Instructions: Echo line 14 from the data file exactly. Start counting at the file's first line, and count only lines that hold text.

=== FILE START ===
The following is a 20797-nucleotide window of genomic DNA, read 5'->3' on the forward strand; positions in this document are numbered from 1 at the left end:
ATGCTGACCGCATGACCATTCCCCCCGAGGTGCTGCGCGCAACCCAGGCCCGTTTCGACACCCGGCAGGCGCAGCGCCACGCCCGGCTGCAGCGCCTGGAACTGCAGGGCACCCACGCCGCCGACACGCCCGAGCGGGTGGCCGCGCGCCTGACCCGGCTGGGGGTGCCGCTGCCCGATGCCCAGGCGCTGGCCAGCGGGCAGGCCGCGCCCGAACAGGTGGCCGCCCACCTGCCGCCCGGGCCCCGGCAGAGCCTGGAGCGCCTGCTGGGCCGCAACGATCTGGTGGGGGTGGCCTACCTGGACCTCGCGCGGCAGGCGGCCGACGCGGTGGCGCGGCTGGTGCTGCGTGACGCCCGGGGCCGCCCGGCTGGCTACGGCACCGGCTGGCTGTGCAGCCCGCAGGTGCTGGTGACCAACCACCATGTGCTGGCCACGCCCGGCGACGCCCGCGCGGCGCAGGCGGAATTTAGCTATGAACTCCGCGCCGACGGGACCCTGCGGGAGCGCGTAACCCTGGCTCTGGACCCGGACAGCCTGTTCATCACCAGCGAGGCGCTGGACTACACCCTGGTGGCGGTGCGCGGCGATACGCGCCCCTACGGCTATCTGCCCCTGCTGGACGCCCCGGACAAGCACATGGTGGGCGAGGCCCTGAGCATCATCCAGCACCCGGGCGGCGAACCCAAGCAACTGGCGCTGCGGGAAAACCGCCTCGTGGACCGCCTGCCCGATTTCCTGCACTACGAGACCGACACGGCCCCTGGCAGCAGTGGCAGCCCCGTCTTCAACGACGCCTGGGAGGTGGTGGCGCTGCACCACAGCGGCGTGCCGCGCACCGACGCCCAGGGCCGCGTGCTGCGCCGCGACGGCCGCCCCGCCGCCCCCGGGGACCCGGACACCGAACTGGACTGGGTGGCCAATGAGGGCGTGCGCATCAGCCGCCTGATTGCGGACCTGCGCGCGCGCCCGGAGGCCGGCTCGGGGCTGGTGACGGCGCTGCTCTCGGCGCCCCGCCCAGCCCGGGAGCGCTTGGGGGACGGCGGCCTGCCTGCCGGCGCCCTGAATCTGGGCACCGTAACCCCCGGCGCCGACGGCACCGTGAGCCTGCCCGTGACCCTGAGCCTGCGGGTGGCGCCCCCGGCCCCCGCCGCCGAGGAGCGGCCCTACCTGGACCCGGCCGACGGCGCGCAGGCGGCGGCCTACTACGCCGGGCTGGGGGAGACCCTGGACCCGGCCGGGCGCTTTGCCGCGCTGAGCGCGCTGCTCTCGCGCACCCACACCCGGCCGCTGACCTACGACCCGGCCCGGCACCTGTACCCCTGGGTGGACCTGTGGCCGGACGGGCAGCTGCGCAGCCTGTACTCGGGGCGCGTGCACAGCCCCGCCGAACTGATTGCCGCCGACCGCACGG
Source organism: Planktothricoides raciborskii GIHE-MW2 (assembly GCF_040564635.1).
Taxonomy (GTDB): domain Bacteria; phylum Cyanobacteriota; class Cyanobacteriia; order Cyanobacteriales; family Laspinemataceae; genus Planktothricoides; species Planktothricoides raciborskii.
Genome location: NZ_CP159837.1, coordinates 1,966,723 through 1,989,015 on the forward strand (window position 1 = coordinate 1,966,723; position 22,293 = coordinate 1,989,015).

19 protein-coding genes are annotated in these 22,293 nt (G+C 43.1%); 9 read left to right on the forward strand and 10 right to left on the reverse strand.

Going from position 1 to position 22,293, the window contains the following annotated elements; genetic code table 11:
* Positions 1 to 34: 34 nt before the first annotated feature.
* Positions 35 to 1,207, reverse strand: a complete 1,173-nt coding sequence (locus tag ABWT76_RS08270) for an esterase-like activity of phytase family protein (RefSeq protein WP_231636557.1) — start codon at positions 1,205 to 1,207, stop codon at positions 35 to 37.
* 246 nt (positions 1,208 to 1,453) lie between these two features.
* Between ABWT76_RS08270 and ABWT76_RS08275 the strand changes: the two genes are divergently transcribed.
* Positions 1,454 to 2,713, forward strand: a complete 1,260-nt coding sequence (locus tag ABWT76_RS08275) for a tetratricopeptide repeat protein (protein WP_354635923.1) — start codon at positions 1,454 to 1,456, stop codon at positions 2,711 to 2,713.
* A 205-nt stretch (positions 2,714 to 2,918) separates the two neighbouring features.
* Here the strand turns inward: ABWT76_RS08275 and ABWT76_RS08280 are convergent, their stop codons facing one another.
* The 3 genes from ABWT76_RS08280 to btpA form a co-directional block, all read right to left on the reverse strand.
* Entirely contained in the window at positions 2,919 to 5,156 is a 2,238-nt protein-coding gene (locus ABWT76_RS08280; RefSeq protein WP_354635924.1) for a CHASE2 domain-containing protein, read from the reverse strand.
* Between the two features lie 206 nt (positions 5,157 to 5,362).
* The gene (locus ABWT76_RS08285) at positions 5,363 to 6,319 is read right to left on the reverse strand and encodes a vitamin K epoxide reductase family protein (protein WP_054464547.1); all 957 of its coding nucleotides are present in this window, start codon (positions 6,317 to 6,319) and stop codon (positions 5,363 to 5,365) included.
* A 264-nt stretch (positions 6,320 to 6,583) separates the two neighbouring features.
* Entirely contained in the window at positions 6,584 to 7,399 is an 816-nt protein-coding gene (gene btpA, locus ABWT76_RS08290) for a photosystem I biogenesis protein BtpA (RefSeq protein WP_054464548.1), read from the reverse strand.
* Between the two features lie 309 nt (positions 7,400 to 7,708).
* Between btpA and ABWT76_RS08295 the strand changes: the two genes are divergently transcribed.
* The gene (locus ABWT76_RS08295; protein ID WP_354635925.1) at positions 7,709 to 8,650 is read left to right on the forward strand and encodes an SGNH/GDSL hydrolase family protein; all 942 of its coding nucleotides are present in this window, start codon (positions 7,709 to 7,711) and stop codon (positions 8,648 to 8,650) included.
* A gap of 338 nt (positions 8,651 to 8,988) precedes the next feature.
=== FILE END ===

* Here the strand turns inward: ABWT76_RS08275 and ABWT76_RS08280 are convergent, their stop codons facing one another.